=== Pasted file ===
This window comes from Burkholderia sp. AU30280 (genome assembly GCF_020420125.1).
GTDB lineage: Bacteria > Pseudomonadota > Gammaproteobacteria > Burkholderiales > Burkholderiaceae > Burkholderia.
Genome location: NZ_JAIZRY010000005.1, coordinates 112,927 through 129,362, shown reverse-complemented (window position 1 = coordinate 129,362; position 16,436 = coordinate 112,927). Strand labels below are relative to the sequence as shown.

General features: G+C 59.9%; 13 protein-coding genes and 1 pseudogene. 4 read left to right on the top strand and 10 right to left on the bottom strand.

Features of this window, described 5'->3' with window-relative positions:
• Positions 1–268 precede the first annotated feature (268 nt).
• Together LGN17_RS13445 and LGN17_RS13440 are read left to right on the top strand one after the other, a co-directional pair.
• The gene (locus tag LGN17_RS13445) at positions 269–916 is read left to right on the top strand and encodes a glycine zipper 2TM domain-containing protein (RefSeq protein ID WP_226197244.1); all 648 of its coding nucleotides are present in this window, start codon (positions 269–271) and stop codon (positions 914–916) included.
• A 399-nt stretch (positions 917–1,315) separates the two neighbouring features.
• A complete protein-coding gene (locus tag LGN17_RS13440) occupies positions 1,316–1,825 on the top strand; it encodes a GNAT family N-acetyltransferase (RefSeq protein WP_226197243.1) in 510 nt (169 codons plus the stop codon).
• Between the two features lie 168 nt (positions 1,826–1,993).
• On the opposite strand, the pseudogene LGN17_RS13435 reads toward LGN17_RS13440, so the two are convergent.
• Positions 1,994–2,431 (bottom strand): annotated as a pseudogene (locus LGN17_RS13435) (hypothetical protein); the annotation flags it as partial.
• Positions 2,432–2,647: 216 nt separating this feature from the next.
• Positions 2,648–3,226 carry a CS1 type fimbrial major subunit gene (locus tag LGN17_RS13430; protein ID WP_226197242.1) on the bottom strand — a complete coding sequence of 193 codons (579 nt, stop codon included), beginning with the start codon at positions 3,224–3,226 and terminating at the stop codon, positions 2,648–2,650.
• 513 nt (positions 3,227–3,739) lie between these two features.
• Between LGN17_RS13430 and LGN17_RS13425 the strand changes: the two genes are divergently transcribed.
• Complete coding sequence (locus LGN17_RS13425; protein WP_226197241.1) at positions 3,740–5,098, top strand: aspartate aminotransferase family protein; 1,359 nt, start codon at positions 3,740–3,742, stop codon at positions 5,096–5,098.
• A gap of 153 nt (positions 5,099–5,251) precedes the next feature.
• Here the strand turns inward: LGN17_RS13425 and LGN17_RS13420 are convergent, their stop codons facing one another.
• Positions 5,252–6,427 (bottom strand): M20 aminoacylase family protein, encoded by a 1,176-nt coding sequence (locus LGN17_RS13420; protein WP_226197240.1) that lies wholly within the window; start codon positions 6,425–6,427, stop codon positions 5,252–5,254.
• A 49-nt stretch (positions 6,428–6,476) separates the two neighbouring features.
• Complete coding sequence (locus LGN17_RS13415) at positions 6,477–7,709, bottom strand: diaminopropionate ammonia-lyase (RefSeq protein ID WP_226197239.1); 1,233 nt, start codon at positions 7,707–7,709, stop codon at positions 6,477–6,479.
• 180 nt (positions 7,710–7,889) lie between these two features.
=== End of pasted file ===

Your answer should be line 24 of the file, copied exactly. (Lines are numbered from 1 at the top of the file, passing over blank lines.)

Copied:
• 180 nt (positions 7,710–7,889) lie between these two features.